This duality of languages and the representation of the same concept in the mind is actually hard to explain, and probably understand, if you do not speak more than one language: things are the same, yet different.

    But in this particular example of Don Quijote, both translations of the same work have a common element to it, which is what is translatable and has become the average knowledge that is transferred from culture to culture. (Although master pieces as these translations are, I am certain some aspects of the novel our one handed Cervantes considered important did not quite make it into every translated Don Quijote book.)
Although I call my thought experiment a theory, it hardly qualifies as hypothesis of a problem, as every new theory tries to add new knowledge to our understanding of the world around us. Unfortunately, my "theory" does not really prove anything new. We all know that we should welcome cultural differences and channel them in a way that allows us to learn new things from each culture we encounter. In essence, I am saying that having two different points of view at the same time about a particular issue is actually beneficial--some of that cultural knowledge may be the key to solving intractable problems.

Even though, I have not done any academic research, I can site one research result to back some of my writings (this may be pushing it, but if you squint really hard you can almost see some relationship): Ellen Bialystok, a researcher from York University, has done a more scholastic study relating to bilingualism and problem solving. For example, CTV reported on her last study:
    York University psychologist Ellen Bialystok undertook the study to see if people who speak more than one language react faster in a series of computer tests than people who speak only one language.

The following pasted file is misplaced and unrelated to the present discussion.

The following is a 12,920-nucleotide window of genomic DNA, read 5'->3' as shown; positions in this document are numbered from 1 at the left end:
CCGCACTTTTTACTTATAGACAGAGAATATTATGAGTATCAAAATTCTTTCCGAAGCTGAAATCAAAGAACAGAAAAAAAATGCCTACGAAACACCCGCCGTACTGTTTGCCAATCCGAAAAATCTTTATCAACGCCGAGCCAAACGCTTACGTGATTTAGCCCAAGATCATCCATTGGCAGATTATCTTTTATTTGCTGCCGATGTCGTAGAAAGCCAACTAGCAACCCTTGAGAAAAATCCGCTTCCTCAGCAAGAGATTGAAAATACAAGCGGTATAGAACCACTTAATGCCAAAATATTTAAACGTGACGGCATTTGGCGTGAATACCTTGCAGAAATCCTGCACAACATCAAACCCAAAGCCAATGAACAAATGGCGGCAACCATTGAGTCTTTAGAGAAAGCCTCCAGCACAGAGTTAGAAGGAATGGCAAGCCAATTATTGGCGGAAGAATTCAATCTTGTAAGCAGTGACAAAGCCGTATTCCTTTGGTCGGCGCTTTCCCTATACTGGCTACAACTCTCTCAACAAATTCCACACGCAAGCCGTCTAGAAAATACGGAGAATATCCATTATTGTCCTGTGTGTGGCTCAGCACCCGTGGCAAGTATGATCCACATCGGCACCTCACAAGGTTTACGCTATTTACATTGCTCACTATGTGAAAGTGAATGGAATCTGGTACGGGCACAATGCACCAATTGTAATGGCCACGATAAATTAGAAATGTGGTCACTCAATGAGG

According to her results, knowing two languages allowed some of her subjects solve a certain type of problem faster.

Her study seems to be related to what I am trying to present here (which I only found out after writing my entry), although, a more rigorous study or her experiment and her statistical analysis is necessary to be more certain of the results.

I will, however, go further and state the claim that knowing more than one language allows individuals to have knowledge about different cultures and that this cultural knowledge adds different perspectives to problem solving allowing for a larger spectrum of possible solutions to draw from--noting of course, that a certain aptitude on the field of study is required, i.e., being fluent in English and Spanish does not give me the tools to be any good at brain surgery.

It is a big claim with no backing of anything, except a vague relationship to some obscure study done by one researcher and my three examples together with my fancy (and original) knowledge-language continuum graph. So, I will live it up to you to draw your own conclusion about the connection and claim I made.

What do you think? O mejor dicho, que opinas? :)

11:29 PM | 2 comment(s) |


hola, i found your page by trying to find the meaning to my last name and insted i found i GREAT thought, i agree because when i translate fro spanish to inglish i find myself loosing culture and words. were did your family come from. my grandparents came from sonora, mexico? send me an email @

sorry about the spelling it's late and i did not spell ck
bye !!!!!!